These videos were filmed on April 5, 2012 as part of the National Geographic Live! Lecture series at National Geographic Society headquarters in Washington, D.C.
National Geographic Explorer-in-Residence Robert Ballard discovered the Titanic and wants to preserve the most famous ship in history from plunder and decay. Among the world's most accomplished deep-sea explorers, Robert Ballard is best known for his historic discoveries of hydrothermal vents, the sunken R.M.S. Titanic, the German battleship Bismarck, and numerous other contemporary and ancient shipwrecks around the world. During his long career, Ballard has conducted more than 120 deep-sea expeditions using the latest in exploration technology, and he is a pioneer in the early use of deep-diving submarines.
- Video 1: Restore the Titanic. On the 100th anniversary of the Titanic's sinking, co-discoverer of the wreck Robert Ballard shares the story of its discovery, details of the ship's condition, and his plans to preserve this iconic piece of history. (20:29 min.)
- Video 2: Painting the Titanic. Robert Ballard shares his plans to restore the Titanic. (2:55 min.)
- Video 3: Titanic's Graveyard. Robert Ballard remembers the victims of the wreck and makes an argument for why the Titanic should be protected. (2:30 min.)
Strategies for Using Video in a Variety of Learning Environments
- Have students preview several of the videos and choose the one they find most inspiring. Have students describe in writing a conversation they might have with the speaker(s).
- Freeze the video on a relevant image. Have students observe details in the still image and jot down predictions of what the full video might address. Discuss students’ ideas before and after watching the video.
- Pose an open-ended question before students watch the video, and have them discuss their ideas before and after in small groups.
- Have students determine what they think the key message of this video is. Was the speaker effective in getting his or her message across?
- Show a short clip to engage students during class, and then have students watch the full video at home and write a paragraph responding to the content or a question you give them.
- Have students note statements that represent facts or opinions, including where it’s difficult to tell the difference. What further research might help distinguish facts vs. opinions? How might the speaker’s viewpoint compare with others’ viewpoints about a topic?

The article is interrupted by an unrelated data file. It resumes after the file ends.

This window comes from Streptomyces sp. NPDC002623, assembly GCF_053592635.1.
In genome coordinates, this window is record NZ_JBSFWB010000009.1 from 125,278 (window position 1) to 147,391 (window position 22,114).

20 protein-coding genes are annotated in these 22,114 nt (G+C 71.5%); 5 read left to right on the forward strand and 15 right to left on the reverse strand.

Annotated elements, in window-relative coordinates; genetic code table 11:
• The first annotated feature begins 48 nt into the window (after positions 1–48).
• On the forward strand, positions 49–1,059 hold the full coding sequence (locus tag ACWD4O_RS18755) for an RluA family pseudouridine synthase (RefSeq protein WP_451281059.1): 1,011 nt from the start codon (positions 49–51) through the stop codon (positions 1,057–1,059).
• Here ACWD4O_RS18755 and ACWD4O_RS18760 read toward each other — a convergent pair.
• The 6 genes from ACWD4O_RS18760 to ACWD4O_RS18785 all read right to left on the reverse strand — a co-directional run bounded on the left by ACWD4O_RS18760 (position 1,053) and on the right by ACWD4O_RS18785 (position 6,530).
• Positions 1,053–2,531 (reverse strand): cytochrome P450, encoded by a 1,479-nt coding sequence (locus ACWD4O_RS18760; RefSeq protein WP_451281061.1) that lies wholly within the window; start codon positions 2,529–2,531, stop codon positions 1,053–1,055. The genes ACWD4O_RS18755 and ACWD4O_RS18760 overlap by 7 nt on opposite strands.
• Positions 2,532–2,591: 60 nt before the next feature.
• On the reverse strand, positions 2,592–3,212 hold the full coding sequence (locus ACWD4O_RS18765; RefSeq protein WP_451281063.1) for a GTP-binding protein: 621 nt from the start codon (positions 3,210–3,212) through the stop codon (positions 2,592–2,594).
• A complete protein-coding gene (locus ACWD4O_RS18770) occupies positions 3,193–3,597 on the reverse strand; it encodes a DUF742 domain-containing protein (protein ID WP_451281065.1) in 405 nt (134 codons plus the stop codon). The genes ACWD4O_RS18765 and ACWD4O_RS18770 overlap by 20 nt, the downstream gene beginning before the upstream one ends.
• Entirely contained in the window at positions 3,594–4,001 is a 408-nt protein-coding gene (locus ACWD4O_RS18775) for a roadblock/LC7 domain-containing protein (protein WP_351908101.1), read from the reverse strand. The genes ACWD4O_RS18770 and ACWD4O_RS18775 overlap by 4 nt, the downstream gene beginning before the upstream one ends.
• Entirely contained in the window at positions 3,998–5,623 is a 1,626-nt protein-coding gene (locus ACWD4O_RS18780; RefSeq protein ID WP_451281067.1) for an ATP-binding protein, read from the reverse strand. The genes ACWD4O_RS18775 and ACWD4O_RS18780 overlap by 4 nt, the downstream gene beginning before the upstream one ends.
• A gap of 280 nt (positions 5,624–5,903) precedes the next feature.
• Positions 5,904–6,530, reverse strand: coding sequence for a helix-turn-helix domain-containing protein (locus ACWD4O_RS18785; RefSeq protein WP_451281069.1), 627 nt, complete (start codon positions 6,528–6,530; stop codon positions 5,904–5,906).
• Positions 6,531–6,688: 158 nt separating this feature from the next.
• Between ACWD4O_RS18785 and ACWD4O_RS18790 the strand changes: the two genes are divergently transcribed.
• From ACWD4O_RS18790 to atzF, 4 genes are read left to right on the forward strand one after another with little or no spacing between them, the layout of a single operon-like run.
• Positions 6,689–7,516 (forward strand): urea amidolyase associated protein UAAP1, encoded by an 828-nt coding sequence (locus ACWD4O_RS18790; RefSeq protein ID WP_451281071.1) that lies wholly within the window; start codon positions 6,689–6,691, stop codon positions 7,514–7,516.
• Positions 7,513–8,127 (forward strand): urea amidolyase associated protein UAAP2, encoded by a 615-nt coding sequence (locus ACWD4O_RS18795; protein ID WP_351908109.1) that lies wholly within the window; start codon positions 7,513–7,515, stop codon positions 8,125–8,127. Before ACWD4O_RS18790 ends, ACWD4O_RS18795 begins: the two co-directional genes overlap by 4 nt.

For Further Exploration
- National Geographic News: Titanic Is Falling Apart
- National Geographic Explorers: Robert Ballard, Ocean Explorer
- National Geographic Magazine: Why is Titanic Vanishing?
- National Geographic Magazine: Titanic Revisited
- National Geographic News: New Bacteria Found on Titanic; Eats Metal
- National Geographic News: New Titanic Pictures Mark 25th Anniversary of Discovery
- National Geographic News: Retrieval of Titanic Artifacts Stirs Controversy
Term Part of Speech Definition Encyclopedic Entry ancient Rome Noun
civilization founded on the Mediterranean Sea, lasting from the 8th century BCE to 476 CE.
harm that reduces usefulness or value.
remains of something broken or destroyed, waste, or garbage.
terrible and damaging event.
pre-eminent explorers and scientists collaborating with the National Geographic Society to make groundbreaking discoveries that generate critical scientific information, conservation-related initiatives and compelling stories.
site where many bodies are buried.
chemical used for color.
to rob or steal.
protection from use.
Robert Ballard Noun
(1942-present) oceanographer and National Geographic Explorer-in-Residence.
to dissolve and form a brittle coating, as iron does when exposed to air and moisture.
remains of a sunken marine vessel.
bones of a body.
luxury cruise ship that sank in the North Atlantic Ocean in 1912.
underwater archaeologist Noun
person who studies artifacts and features found at the bottom of lakes, rivers, and oceans.